Will Hodgman's relocation of the Gold Coast Suns plan was a daydream

THINKER: Tasmanian Premier Will Hodgman's suggestion the struggling Gold Coast Suns could relocate to the Apple Isle should they fail in Queensland was smacked down ASAP. Picture: Phillip Biggs

THINKER: Tasmanian Premier Will Hodgman's suggestion the struggling Gold Coast Suns could relocate to the Apple Isle should they fail in Queensland was smacked down ASAP. Picture: Phillip Biggs

One can only think Premier Will Hodgman’s epiphany last week to relocate the Gold Coast Suns to Tasmania should they fall over was nothing more than a daydream.

The first-term Apple Isle leader’s suggestion came in a week everyone seemed to jump on the Suns’ bashing bus following the AFL’s 17th club’s 102-point loss to Greater Western Sydney.

Of course Mr Hodgman was not going to close the door on such a suggestion nor the hope Tasmania will one day boast its own AFL club to make the league a “truly national competition”.

It would be politically deadly to do so, even though the Suns moving South and Tassie having its own team are at Leicester City-like odds. Tasmania’s geographical location, economy and low population have for a long time been thrown around as reasons why it wouldn’t work.

Most of them valid, especially when a crowd of only 8758 people turned up to watch North Melbourne take on flag favourites GWS in Hobart last Saturday.

However, media reports did hit a raw nerve with Gold Coast chairman Tony Cochrane, who is never shy of speaking his mind.

Round 1 – Hodgman speaks 

“Tasmania’s economy is strong and business confidence levels are high. We are a hotspot destination for investment and the nation’s premier tourism state. Why wouldn’t companies want to support a Tasmanian team?”

Round 2 – Cochrane’s response.

 "Oh come on, the only thing Tasmania has over the Gold Coast is unemployment. They talk about it as a basket state not a growth state.

"That guy is a riot — that Will Whatever-his-name-is. He should be appearing on Saturday Night Live. I thought April Fool's Day was last week. If you look at where Brisbane and the Suns are sitting on the ladder you might say we're struggling… but football in this state is in great shape.

“And I don't think there's anyone in Australia who would say Tasmania's in better shape than Queensland.

"You're looking at the opportunities in a state with well beyond five million people compared with a state of 700,000 where most of the population is either retired or unemployed.

"People say we're still being funded by the AFL. If we can't raise the money, how the hell would it work economically in Tasmania?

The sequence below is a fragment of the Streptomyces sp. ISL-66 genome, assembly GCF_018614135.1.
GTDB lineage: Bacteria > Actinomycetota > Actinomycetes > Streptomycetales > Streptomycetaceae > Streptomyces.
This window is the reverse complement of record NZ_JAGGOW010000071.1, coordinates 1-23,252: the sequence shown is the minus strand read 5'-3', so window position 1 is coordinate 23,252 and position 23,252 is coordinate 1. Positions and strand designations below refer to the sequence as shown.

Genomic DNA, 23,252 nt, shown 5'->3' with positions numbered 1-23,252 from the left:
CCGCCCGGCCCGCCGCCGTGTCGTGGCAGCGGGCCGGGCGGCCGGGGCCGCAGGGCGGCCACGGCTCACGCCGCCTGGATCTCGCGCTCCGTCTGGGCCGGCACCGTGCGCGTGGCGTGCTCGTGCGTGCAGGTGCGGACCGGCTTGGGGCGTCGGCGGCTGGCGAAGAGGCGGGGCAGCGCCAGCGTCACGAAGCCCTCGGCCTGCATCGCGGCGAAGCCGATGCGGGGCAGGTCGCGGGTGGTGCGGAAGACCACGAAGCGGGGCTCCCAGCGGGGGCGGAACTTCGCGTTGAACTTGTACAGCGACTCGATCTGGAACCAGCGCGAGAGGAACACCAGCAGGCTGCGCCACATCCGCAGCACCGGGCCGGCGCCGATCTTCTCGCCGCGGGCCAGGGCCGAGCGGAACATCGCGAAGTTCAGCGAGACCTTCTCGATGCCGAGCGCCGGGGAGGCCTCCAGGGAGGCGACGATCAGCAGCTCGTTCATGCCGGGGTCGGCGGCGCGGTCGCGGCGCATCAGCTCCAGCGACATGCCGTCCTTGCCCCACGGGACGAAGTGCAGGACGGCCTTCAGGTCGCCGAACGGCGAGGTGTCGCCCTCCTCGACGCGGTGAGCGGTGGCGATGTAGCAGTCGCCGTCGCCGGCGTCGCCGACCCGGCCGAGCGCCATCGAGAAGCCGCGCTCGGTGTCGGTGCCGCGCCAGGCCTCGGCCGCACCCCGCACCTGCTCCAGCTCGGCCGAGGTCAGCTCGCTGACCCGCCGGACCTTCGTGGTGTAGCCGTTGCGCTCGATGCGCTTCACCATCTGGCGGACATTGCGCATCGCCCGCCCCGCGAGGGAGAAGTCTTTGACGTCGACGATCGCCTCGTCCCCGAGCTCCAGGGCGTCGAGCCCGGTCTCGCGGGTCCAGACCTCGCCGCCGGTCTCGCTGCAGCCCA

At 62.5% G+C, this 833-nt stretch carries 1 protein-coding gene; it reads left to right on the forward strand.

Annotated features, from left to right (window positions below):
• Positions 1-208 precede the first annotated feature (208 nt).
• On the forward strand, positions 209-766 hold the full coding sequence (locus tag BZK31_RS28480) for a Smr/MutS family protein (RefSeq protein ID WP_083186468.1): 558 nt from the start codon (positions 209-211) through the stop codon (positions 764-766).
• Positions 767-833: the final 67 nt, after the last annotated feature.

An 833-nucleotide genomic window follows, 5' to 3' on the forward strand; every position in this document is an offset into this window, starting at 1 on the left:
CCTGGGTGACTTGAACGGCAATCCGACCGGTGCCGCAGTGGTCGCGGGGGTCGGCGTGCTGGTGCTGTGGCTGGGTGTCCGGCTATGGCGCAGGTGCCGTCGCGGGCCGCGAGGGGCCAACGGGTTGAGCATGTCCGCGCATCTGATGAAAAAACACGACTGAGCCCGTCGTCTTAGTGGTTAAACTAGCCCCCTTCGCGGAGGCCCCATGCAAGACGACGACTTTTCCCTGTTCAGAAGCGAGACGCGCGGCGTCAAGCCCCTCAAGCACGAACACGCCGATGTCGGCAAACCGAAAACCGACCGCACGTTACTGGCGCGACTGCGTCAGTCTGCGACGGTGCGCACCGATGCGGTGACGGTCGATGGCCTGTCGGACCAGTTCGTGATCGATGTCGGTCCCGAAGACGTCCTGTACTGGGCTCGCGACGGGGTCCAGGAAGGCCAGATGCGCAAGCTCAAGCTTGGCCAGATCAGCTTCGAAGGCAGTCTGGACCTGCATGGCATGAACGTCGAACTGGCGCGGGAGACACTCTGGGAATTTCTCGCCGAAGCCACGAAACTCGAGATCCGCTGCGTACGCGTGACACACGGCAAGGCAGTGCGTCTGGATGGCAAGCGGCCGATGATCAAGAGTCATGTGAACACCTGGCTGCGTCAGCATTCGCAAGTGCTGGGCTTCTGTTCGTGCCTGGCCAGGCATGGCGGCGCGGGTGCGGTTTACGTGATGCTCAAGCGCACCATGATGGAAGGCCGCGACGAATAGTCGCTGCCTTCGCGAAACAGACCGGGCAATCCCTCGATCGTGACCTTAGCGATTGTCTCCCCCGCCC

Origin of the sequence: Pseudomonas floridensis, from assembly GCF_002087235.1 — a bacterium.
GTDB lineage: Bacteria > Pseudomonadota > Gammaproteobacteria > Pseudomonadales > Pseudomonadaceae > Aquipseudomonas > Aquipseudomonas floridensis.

"The Queensland Government and the Gold Coast City Council have over $200 million invested in our stadium. I suppose Will's going to write that cheque to move us is he? This is a nonsense story."

Round 3 – Mr “Whatever-his-name-is” hits back.

WANT TO MOVE BACK HOME ROCKET?: Gold Coast chairman Tony Cochrane with Tasmanian Suns coach Rodney Eade. Picture: Getty Images

WANT TO MOVE BACK HOME ROCKET?: Gold Coast chairman Tony Cochrane with Tasmanian Suns coach Rodney Eade. Picture: Getty Images

"Qld unemployment 6.4%; Tas 5.8%. Tassie more natural tourism awards than Qld. You employ a Tasmanian (Rodney Eade) as your coach".

AFL chief executive Gillon McLachlan continues to say that Tasmania deserves a stand alone AFL side, but will do nothing to make it happen because of a lack of confidence that it will succeed. Let’s just stick with the five-year deals in place with the Hobart Kangaroos and Launceston Hawks.

At least we are guaranteed seven games of AFL a season until the end of 2021.

However, it is looking more likely that the island state will field its own team in the newly formed AFLW competition from 2019 – a more realistic, yet second choice ambition.

AFL Tasmania chief executive Rob Auld is confident it can happen for the women’s side to partner with an existing club – most likely the Kangaroos or Hawthorn.

McLachlan is quoted as saying he would like to see an AFLW team in Tasmania (we’ve heard that before) “sooner rather than later”. Sounds promising!

It is now down to the AFL Commission and the executive to see if they have faith in Tasmania or if they will continue to ignore a traditional heartland.

To hand the state an AFLW team, but not solely based in Tasmania would be a display of no confidence and more a “here you go, now shut up” gesture.

If it is purely Tasmanian, then that will be something to celebrate and more than a pipedream, like a men's side in the national competition.

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